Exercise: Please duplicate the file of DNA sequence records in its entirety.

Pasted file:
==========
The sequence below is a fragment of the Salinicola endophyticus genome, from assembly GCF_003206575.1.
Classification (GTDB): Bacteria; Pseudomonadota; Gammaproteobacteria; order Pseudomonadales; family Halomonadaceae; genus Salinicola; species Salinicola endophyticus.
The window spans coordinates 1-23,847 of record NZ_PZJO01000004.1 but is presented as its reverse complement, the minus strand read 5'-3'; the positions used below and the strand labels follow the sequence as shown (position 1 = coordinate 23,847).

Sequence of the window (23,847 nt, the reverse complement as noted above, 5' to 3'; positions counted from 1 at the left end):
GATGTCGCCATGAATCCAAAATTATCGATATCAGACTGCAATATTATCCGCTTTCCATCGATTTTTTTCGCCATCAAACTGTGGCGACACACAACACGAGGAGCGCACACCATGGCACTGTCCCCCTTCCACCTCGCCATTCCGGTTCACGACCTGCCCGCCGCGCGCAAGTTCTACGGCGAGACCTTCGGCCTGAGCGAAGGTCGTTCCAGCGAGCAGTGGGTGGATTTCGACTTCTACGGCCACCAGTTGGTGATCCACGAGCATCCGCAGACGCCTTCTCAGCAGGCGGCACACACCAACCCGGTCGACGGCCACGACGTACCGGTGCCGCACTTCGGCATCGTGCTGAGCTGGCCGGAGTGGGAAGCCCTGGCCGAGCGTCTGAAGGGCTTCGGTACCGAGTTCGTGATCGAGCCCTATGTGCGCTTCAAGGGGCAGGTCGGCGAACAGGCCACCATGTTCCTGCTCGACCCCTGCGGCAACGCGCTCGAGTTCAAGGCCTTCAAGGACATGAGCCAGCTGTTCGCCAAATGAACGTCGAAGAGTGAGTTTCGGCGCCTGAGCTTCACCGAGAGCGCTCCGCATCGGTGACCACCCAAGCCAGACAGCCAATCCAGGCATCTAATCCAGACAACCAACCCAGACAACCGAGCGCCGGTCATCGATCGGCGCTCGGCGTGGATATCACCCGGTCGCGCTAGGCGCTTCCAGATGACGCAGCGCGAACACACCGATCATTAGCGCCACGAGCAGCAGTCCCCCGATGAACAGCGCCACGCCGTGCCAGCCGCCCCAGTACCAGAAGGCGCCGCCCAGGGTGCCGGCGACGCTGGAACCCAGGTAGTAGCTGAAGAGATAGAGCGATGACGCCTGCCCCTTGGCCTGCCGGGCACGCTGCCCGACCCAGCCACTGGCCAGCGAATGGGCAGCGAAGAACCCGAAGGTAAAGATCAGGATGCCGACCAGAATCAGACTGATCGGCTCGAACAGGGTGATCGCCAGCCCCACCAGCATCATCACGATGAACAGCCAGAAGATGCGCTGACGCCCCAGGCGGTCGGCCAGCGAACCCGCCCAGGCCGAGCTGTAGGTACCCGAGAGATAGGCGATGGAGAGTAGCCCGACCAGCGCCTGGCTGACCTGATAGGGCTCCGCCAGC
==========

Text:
The sequence below is a fragment of the Salinicola endophyticus genome, from assembly GCF_003206575.1.
Classification (GTDB): Bacteria; Pseudomonadota; Gammaproteobacteria; order Pseudomonadales; family Halomonadaceae; genus Salinicola; species Salinicola endophyticus.
The window spans coordinates 1-23,847 of record NZ_PZJO01000004.1 but is presented as its reverse complement, the minus strand read 5'-3'; the positions used below and the strand labels follow the sequence as shown (position 1 = coordinate 23,847).

Sequence of the window (23,847 nt, the reverse complement as noted above, 5' to 3'; positions counted from 1 at the left end):
GATGTCGCCATGAATCCAAAATTATCGATATCAGACTGCAATATTATCCGCTTTCCATCGATTTTTTTCGCCATCAAACTGTGGCGACACACAACACGAGGAGCGCACACCATGGCACTGTCCCCCTTCCACCTCGCCATTCCGGTTCACGACCTGCCCGCCGCGCGCAAGTTCTACGGCGAGACCTTCGGCCTGAGCGAAGGTCGTTCCAGCGAGCAGTGGGTGGATTTCGACTTCTACGGCCACCAGTTGGTGATCCACGAGCATCCGCAGACGCCTTCTCAGCAGGCGGCACACACCAACCCGGTCGACGGCCACGACGTACCGGTGCCGCACTTCGGCATCGTGCTGAGCTGGCCGGAGTGGGAAGCCCTGGCCGAGCGTCTGAAGGGCTTCGGTACCGAGTTCGTGATCGAGCCCTATGTGCGCTTCAAGGGGCAGGTCGGCGAACAGGCCACCATGTTCCTGCTCGACCCCTGCGGCAACGCGCTCGAGTTCAAGGCCTTCAAGGACATGAGCCAGCTGTTCGCCAAATGAACGTCGAAGAGTGAGTTTCGGCGCCTGAGCTTCACCGAGAGCGCTCCGCATCGGTGACCACCCAAGCCAGACAGCCAATCCAGGCATCTAATCCAGACAACCAACCCAGACAACCGAGCGCCGGTCATCGATCGGCGCTCGGCGTGGATATCACCCGGTCGCGCTAGGCGCTTCCAGATGACGCAGCGCGAACACACCGATCATTAGCGCCACGAGCAGCAGTCCCCCGATGAACAGCGCCACGCCGTGCCAGCCGCCCCAGTACCAGAAGGCGCCGCCCAGGGTGCCGGCGACGCTGGAACCCAGGTAGTAGCTGAAGAGATAGAGCGATGACGCCTGCCCCTTGGCCTGCCGGGCACGCTGCCCGACCCAGCCACTGGCCAGCGAATGGGCAGCGAAGAACCCGAAGGTAAAGATCAGGATGCCGACCAGAATCAGACTGATCGGCTCGAACAGGGTGATCGCCAGCCCCACCAGCATCATCACGATGAACAGCCAGAAGATGCGCTGACGCCCCAGGCGGTCGGCCAGCGAACCCGCCCAGGCCGAGCTGTAGGTACCCGAGAGATAGGCGATGGAGAGTAGCCCGACCAGCGCCTGGCTGACCTGATAGGGCTCCGCCAGC